Originally Posted by IamJen
Because they're promoting violence, or just to calm things down?
Supposedly to stop the spread of that form of 'radical islam' that teaches young people to go out and commit acts of terrorism.
Finlay, I'm curious about your description of long-held tensions. Do you mean long-held as in years?
During the seventies, loads of immigrant workers came to this country to do jobs that the Dutch wouldn't do themselves. These were Greeks, Italians, Spanish, Turks, and Maroccans, mostly. The former three groups largely returned to their country of origin after those countries underwent a rapid economic development. There was also an influx of people from the (former) colonies (Surinam, the Netherlands Antilles, Indonesia). Ever since they arrived in large numbers, I guess there have been those xenophobic elements of society that'd rather see them leave than come. This was strengthened by the perception that these people were unwilling to learn Dutch and to mingle in Dutch society at large. Anyway, until, let's say, the year 2000, this was all a largely marginal development.
Fast-forward to the rise of Pim Fortuyn and another big news-event in 2001. Pim Fortuyn managed to make electoral gains out of these developments, calling for a stop of immigration and a more proactive assimilation policy. His unrelenting critisism of the previous coalition government and its immigration without presenting any serious policy alternatives also won him a lot of votes. Eventually, he did publish a book called 'the rubble of eight years Purple' (purple being the mixture of blue (VVD 'liberals' and PvdA 'labour'). This was a scary time in Dutch politics and I've claimed to want to leave the country a lot (I do this on a weekly basis, though
). Fortuyn was, unfortunately, murdered before he got his shot at being prime minister. This precipitated a backlash against the 'established order'. Fortuyn's party ended up being the second party, second only to the reanimated CDA (Christian Democrats). The parties could not ignore such a rise and formed a government with the LPF (Fortuyn's party). This government crashed and burned in an amazingly short time.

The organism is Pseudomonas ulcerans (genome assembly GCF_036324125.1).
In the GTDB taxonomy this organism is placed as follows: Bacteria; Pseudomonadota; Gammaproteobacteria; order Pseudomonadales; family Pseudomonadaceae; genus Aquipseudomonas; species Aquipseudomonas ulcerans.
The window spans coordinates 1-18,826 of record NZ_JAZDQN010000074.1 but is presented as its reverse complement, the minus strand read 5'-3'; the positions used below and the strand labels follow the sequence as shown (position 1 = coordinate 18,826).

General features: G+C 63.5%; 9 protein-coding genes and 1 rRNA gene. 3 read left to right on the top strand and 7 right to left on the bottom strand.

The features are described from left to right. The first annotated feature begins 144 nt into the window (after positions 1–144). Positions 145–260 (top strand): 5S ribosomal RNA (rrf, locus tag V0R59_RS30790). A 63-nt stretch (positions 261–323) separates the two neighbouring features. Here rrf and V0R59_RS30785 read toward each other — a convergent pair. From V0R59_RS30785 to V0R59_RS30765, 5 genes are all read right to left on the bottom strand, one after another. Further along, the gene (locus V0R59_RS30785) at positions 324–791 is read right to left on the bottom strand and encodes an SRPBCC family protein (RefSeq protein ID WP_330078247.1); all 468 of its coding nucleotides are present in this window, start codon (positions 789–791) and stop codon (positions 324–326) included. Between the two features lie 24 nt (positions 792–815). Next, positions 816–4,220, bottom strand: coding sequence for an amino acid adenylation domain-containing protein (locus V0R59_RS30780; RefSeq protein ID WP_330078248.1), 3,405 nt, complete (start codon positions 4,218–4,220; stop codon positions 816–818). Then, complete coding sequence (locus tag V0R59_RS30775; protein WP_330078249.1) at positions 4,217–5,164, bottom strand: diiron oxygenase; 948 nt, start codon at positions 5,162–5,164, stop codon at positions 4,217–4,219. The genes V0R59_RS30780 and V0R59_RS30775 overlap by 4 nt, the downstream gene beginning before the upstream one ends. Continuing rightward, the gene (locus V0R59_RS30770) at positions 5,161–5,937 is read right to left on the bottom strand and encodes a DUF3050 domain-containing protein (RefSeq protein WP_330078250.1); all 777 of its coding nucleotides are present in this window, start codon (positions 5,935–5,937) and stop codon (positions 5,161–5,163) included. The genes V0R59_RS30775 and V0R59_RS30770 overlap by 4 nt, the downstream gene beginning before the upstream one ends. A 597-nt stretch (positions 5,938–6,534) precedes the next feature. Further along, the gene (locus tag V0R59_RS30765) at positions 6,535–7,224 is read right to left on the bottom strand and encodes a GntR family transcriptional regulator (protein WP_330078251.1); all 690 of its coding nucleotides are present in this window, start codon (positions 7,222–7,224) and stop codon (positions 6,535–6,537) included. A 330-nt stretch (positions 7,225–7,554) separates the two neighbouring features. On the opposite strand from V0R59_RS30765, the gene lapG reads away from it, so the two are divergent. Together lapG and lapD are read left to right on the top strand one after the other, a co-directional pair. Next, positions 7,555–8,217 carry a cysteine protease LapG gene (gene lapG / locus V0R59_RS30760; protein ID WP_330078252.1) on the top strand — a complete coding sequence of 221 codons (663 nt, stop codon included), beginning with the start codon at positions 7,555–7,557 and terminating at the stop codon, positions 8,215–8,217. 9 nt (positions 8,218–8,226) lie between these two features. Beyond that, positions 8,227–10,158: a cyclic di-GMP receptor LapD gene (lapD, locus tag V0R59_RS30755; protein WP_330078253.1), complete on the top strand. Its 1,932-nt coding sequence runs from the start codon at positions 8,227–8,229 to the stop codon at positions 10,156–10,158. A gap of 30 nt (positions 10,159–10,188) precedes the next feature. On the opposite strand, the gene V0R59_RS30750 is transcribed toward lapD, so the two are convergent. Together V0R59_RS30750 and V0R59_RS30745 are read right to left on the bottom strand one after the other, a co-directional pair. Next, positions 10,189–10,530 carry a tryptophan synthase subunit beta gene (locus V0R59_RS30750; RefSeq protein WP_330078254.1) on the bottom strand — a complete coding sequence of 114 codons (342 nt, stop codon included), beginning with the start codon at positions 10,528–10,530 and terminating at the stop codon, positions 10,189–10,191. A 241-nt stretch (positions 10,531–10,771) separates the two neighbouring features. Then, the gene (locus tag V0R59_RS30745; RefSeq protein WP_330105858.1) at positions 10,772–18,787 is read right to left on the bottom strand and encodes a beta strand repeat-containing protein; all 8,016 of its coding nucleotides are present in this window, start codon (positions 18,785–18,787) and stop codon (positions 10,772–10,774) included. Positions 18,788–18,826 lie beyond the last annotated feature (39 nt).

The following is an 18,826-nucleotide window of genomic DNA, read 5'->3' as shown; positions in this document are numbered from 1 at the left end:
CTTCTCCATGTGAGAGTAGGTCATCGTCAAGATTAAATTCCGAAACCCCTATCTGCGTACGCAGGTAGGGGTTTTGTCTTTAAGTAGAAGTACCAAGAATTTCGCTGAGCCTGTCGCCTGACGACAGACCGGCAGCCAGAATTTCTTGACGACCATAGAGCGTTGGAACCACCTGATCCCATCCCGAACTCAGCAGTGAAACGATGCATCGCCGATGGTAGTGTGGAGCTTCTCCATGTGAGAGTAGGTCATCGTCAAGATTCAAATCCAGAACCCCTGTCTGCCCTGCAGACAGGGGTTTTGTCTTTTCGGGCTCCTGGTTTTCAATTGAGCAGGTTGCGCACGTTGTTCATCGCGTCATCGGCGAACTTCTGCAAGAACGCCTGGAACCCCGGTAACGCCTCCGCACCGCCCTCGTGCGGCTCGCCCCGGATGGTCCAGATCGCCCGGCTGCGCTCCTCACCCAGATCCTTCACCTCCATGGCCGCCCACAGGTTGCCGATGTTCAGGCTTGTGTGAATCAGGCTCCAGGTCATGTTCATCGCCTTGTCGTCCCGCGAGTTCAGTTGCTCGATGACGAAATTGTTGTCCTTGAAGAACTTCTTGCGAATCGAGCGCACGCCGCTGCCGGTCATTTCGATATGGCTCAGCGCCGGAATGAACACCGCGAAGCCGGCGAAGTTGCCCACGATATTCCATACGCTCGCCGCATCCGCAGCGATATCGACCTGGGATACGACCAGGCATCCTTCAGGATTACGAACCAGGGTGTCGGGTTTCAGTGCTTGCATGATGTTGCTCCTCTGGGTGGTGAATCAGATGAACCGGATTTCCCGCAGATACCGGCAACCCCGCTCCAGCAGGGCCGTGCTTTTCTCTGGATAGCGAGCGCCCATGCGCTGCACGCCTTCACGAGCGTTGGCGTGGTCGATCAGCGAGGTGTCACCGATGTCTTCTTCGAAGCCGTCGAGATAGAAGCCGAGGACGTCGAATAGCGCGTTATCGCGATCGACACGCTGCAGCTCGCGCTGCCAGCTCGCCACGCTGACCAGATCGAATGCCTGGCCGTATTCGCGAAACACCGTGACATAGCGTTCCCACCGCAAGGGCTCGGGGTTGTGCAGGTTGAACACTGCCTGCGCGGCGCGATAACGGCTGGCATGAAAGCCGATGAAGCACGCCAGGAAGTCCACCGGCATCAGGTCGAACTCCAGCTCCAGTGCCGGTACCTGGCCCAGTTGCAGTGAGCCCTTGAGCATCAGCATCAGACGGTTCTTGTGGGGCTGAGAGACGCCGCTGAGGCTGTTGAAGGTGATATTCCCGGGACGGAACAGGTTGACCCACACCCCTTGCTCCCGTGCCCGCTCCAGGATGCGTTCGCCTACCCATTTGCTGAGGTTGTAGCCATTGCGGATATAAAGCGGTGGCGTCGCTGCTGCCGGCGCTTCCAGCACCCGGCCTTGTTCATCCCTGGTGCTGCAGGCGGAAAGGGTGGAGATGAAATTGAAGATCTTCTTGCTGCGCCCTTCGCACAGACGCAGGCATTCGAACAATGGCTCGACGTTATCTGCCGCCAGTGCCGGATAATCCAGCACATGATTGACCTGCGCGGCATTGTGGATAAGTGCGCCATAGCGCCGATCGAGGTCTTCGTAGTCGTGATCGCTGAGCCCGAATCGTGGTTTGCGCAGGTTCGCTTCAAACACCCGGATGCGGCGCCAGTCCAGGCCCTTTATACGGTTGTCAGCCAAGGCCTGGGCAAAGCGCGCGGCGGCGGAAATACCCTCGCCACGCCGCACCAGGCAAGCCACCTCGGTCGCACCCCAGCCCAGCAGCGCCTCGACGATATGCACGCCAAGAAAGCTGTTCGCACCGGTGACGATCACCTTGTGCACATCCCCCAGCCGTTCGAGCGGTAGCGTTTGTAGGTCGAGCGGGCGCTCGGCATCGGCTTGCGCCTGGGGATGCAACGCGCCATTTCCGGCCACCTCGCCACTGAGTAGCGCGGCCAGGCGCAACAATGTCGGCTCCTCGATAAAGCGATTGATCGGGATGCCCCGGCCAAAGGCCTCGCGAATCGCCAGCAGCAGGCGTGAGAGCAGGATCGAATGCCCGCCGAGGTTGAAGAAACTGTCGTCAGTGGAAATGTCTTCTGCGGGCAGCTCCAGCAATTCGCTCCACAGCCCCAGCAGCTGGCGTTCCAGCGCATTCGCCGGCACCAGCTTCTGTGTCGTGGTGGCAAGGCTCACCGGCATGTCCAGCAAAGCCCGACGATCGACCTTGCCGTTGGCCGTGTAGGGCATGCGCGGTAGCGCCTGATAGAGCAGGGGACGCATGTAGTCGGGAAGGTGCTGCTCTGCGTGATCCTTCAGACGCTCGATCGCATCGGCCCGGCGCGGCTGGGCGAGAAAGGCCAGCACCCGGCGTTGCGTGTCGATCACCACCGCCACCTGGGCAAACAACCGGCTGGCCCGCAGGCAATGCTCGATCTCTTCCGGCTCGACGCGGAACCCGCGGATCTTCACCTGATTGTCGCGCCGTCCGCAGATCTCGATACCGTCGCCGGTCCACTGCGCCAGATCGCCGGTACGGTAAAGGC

Under the new (current) government, I guess the people that voted Fortuyn's party into power in 2002 felt that they had lost their voice and spokesman. I daresay that this discontentment has something to do with the current spiral of violence (although I hope I'm wrong and it's just some fringe loonies). Fortuyn's electorate largely consisted of the poor that were apathetic towards the ''Hague-ish'' politics.
Part of the reason this has caught my attention is that it seems very against the grain of the (possibly stereotypical?) temperament of the Netherlands as a whole. One of my friends spent several years in Amsterdam when he was younger and he too, is surprised. The stories get a lot of play here also, due to having a large Dutch community in the area.
That's what many people are thinking, actually, ('what, we were a tolerant country, weren't we?'). Perhaps the Dutch aught to lose the 'holier than thou' attitude that comes with the package. Anyway, Mr. Balkenende (the PM) has already characterized the situation as 'un-Dutch'. If the temperament mentioned is stereotypical, then it is a stereotype which is widely held over here too.